Make us your home page
Instagram

Today’s top headlines delivered to you daily.

(View our Privacy Policy)

Sen. Marco Rubio: Feds should end Bright Futures investigation

TALLAHASSEE — Sen. Marco Rubio is asking the U.S. Department of Education's Office for Civil Rights to end its inquiry into Florida's Bright Futures scholarship program.

The office is investigating claims that the eligibility criteria have the effect of discriminating against black and Hispanic students.

But Rubio, in a letter Friday to Assistant Secretary Catherine Lhamon, said the federal government had "no legitimate legal basis for investigating such a program."

"Further, forcing bureaucratic changes in the parameters of eligibility for this scholarship would not only degrade the fundamental purpose of this scholarship, but also render the program financially unstable," Rubio said.

The education department was reviewing the letter, press secretary Dorie Nolt said.

Most Bright Futures scholarships are valued at about $2,300 a year for a full-time student. Top students can receive about $3,100.

The program has long shouldered criticism for awarding an outsized share of scholarships to white and affluent students. The allegations prompted the federal investigation more than a decade ago.

The investigation appeared to be dormant — until state lawmakers raised the eligibility criteria for winning a scholarship during the 2011 session.

The University of South Florida responded with an analysis showing that the new Bright Futures standards would benefit half as many students. They predicted the number of Hispanic scholarship recipients would drop by 60 percent, while the number of black scholarship recipients would drop by more than 75 percent.

Democratic lawmakers floated proposals to maintain the old standards in 2013 and 2014. Both efforts failed.

In his letter, Rubio implored the federal education officials not to change the eligibility criteria.

He noted that the Bright Futures program was designed "to assist Florida's most promising students based solely on merit."

"To the credit of the students of Florida, the standards and achievement levels have risen across the entire state, and the number of students eligible for the program has also increased," Rubio said. "While I am proud of the strides Florida's students have made, the logical conclusion is that the standards of the program must rise with the achievements of our students."

Rubio also said changing the eligibility requirements would make the program financially insolvent.

Sen. Marco Rubio: Feds should end Bright Futures investigation 05/16/14 [Last modified: Friday, May 16, 2014 10:42pm]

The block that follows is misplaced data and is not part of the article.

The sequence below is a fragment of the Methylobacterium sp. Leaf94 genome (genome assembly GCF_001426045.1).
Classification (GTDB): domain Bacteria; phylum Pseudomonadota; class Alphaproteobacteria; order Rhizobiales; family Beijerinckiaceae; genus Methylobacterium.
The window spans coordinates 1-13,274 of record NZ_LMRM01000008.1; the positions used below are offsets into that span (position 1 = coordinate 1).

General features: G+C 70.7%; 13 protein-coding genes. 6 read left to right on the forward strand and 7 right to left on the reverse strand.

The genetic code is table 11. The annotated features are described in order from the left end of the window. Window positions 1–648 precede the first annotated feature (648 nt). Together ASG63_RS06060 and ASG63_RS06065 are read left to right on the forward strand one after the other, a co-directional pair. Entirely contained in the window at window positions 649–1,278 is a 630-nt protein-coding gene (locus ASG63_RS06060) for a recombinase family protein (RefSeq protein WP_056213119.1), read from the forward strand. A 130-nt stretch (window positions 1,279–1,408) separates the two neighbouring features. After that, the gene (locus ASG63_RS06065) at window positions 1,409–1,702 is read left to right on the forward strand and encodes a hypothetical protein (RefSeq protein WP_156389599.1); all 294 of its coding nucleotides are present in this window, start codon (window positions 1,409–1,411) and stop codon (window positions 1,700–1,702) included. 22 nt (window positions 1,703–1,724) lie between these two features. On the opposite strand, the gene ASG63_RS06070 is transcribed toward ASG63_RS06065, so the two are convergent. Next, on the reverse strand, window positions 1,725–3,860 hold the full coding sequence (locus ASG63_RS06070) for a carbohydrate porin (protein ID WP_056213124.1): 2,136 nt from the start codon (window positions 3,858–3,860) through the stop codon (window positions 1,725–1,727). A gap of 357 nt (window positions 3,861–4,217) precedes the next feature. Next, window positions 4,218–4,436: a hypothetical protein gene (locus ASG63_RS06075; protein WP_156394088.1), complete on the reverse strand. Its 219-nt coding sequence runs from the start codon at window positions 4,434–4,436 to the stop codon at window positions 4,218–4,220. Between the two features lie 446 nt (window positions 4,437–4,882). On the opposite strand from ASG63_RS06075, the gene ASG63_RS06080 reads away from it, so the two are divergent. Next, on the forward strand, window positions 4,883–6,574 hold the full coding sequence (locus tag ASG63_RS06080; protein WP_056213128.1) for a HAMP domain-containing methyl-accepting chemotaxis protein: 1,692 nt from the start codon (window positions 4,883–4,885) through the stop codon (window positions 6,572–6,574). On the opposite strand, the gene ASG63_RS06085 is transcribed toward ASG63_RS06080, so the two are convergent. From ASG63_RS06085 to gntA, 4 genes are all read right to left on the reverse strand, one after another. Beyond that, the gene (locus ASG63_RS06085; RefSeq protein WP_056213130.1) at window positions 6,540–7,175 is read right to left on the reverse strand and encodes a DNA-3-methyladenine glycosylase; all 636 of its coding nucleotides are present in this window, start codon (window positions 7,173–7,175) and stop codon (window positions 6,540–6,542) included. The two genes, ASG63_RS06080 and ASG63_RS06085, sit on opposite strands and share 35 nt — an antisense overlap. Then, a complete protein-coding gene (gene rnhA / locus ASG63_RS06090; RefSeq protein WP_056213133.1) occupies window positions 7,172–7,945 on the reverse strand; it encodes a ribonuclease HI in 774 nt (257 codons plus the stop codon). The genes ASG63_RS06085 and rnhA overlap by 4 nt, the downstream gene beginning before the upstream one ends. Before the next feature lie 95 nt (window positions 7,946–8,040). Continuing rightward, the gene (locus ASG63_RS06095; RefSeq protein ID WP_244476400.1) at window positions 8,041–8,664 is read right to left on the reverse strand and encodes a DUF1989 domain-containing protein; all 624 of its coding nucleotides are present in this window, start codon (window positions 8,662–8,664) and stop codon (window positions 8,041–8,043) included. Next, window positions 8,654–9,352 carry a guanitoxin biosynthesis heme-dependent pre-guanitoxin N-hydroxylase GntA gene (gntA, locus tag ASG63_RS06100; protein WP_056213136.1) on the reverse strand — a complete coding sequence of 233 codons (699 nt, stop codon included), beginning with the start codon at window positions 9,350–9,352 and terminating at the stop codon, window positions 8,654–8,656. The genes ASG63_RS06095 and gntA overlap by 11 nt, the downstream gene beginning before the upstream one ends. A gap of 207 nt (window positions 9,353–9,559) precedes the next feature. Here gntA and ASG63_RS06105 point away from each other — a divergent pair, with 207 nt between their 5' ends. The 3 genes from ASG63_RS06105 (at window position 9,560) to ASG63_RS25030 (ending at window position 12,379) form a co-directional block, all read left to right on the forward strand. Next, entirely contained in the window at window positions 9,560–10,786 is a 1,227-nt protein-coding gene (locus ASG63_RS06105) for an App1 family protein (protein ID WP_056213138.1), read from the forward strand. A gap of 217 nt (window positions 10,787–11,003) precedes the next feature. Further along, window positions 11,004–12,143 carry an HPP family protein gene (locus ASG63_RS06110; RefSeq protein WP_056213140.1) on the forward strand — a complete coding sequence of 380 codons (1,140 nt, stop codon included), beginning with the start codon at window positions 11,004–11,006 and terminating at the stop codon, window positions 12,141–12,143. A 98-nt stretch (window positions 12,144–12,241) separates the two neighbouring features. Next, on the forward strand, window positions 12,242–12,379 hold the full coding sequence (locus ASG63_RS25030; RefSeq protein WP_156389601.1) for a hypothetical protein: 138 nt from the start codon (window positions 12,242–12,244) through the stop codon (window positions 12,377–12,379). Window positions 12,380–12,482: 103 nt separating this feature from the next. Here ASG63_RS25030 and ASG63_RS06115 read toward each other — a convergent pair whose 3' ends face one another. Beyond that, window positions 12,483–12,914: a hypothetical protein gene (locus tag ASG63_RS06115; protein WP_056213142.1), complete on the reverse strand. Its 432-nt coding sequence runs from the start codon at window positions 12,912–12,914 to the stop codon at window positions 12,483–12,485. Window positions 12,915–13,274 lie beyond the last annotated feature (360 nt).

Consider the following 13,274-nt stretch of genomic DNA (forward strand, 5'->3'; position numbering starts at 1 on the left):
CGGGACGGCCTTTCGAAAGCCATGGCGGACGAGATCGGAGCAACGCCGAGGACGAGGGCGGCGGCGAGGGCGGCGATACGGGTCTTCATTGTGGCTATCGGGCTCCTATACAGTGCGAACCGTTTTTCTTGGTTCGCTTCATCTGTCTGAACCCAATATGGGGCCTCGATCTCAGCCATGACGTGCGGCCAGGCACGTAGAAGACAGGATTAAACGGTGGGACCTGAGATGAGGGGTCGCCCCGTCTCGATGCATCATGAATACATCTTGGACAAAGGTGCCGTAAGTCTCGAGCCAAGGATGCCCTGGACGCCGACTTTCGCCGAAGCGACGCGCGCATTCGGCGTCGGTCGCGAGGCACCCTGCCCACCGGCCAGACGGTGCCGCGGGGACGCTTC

Photo reprints | Article reprints

© 2017 Tampa Bay Times

    

Join the discussion: Click to view comments, add yours

Loading...
  1. 'Me too': Alyssa Milano urged assault victims to tweet in solidarity. The response was massive.

    Human Interest

    Actor Alyssa Milano took to Twitter on Sunday with an idea, suggested by a friend, she said.

    Within hours of Alyssa Milano’s tweet, tweets with the words “me too” began appearing. By 3 a.m. Monday, almost 200,000 metoo tweets were published by Twitter’s count.
  2. Tampa tax shelter schemer too fat for his prison term, attorney says

    Criminal

    TAMPA — A federal judge sentenced two Bay area men to prison terms last week for peddling an offshore tax shelter scheme that cost the IRS an estimated $10 million.

    Duane Crithfield and Stephen Donaldson Sr. were sentenced to prison after marketing a fraudulent offshore tax strategy known as a "Business Protection Plan" to medical practices, offering doctors and others coverage against unlikely events such as a kidnapping.

  3. Weinstein Co., overwhelmed by backlash, may be up for sale

    Corporate

    NEW YORK — The Weinstein Co., besieged by sexual harassment allegations against its namesake and co-founder, may be putting itself up for sale.

    Weinstein
  4. Trial begins in 2014 death of 19-month-old Tampa girl

    Criminal

    TAMPA — Even before his trial officially began, Deandre Gilmore had planted his gaze on the floor of Judge Samantha Ward's courtroom Monday, taking a deep breath and shifting in his seat as a pool of 60 potential jurors learned of his charges.

    Gilmore
  5. Rick Pitino officially fired by Louisville amid federal corruption probe

    College

    In an expected move, the University of Louisville Athletic Association's Board of Directors on Monday voted unanimously to fire men's basketball coach Rick Pitino. The decision came 19 days after Louisville acknowledged that its men's basketball program was being investigated as part of a federal corruption probe and …

    In this Oct. 20, 2016, file photo, Louisville head basketball coach Rick Pitino reacts to a question during a press conference in Louisville, Ky. Louisville's Athletic Association on Monday officially fired Pitino, nearly three weeks after the school acknowledged that its men's basketball program is being investigated as part of a federal corruption probe. [AP Photo/Timothy D. Easley, File]